Simon Terry

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Be human

Last week I attended the excellent Products are Hard conference. As excited as I was that a San Francisco event had chosen to run their first event in Melbourne, the day exceeded my expectations with the quality of the local and international speakers and the enthusiastic participation of the audience. After some reflection, here are lessons that I took away from the day:

Success is human: This was the biggest lesson of the day. We often lose the human factors in success in our focus on process, methodology, tools, organisation and technology. Again and again in the day, it was clear human factors are more important to product and startup success. Life is not as easy as a formula, because every team and group of customers differ. If products are hard, it is because people are unpredictable to satisfy, coordinate and influence.

Start with the team: Great products come from great teams. The first idea will be adapted by experimentation, feedback, competition and pivots. Only, a great team will embrace the chaos, have the agility and collaboration required.

CX+Engineering+Product: A great team has the best diverse skills that they can assemble- customer insight and design skills, technical skills to deliver and a broad business skill set to distribute and manage operations for the product. The team should be small (ideally start and stay at teams of 3), have great transparent open communication and not let their role define their contribution or structure of their collaboration.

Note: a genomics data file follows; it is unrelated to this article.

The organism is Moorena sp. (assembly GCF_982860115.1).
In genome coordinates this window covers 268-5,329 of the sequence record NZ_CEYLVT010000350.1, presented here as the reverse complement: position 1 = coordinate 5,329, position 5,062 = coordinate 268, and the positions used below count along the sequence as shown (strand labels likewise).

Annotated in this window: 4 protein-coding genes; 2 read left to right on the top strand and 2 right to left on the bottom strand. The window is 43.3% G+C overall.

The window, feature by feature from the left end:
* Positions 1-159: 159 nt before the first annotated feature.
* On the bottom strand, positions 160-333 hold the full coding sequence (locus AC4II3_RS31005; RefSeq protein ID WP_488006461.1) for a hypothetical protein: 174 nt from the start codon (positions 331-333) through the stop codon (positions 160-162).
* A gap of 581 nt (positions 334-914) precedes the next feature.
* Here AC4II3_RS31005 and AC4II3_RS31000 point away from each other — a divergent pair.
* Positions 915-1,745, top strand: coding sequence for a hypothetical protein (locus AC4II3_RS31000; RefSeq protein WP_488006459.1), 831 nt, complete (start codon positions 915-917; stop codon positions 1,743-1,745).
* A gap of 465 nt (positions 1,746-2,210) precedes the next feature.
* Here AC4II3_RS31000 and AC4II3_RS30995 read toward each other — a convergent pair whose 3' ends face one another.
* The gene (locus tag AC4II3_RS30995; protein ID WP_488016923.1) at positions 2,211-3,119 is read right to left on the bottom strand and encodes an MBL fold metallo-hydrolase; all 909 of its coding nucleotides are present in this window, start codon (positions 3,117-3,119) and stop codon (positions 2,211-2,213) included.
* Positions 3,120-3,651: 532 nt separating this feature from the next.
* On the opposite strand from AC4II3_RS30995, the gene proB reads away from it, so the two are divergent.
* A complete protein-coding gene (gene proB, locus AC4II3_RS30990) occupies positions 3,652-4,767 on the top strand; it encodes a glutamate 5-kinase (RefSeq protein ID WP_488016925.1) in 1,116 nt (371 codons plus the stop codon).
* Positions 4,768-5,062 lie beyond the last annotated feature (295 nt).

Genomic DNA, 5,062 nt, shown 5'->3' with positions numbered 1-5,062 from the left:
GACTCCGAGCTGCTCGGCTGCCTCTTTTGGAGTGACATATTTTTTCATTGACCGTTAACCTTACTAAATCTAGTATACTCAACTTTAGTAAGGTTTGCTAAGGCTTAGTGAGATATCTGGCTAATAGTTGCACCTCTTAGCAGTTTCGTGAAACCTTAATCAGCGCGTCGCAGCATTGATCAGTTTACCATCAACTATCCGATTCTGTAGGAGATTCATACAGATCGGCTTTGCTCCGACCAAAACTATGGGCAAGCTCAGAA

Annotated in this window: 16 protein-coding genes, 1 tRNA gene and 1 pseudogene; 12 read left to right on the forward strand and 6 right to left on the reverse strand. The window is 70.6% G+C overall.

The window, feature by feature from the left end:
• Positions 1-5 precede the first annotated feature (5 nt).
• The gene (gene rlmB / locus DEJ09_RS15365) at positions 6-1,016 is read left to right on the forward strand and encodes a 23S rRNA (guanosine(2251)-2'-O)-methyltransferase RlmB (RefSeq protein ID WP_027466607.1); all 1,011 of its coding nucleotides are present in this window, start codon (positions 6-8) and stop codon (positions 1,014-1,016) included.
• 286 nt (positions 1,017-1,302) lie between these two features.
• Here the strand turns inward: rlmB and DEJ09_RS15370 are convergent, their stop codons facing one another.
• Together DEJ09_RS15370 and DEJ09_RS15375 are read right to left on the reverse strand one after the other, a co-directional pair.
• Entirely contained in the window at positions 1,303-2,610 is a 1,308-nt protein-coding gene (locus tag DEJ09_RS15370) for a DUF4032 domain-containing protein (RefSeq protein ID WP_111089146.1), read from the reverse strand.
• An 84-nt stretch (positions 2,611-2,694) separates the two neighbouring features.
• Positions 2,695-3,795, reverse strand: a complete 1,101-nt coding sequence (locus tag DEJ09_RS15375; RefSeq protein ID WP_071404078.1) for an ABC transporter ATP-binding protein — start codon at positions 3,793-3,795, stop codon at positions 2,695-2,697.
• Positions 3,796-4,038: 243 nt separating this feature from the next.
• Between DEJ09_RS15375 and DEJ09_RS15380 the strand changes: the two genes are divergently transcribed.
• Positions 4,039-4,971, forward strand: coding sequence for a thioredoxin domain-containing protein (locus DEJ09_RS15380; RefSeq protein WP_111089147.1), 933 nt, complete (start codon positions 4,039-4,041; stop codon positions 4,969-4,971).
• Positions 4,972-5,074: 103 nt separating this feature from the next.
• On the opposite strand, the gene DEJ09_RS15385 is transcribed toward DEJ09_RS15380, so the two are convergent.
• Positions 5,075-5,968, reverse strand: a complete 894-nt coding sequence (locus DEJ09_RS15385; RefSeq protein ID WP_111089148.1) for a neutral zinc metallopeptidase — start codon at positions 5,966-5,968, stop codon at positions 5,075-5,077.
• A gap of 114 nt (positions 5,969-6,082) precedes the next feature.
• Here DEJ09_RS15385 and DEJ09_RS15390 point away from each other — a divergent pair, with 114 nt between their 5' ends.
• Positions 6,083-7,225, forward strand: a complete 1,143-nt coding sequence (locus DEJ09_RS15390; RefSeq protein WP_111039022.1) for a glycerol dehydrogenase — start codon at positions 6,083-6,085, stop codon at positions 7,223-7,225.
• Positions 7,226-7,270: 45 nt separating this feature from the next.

Assign a customer problem: The best path to success is clarity and engagement. Give the team the autonomy to tackle a whole customer problem. Define value as widely as possible and allow your teams to focus on the whole of the customer problem

Ship, test and learn: Success can’t be predicted. Nobody has a perfect decision making track record. Great products are an evolution from test and learn experiments. You need to embrace this chaos and not cling to fixed ideas. Keep the tests small but gain the advantage of testing often with real customers. Real meaningful data from shipping to customers can focus decisions.

Don’t play safe: Amazing no-fail ideas fail. Tests fail. Teams fail. Businesses fail. The issue is not whether you fail; it is what you learn and how you do differently next time. Playing safe is slow. Protecting against failure builds overhead which slows delivery. The pace of attempts should be high.

Focus on value: Ideas don’t matter. Technology, tools & methodology don’t matter. Not all of the data matters. The best teams focus on results by focusing on the customer actions that create value. That means only doing things that drive value and not being confused by expectations or past patterns of success.

Most of all: If you have the passion of purpose and can share it with others, you don’t need to settle for a compromise existence or other proxies. It won’t become easy, but you will learn much and it will be fulfilling.


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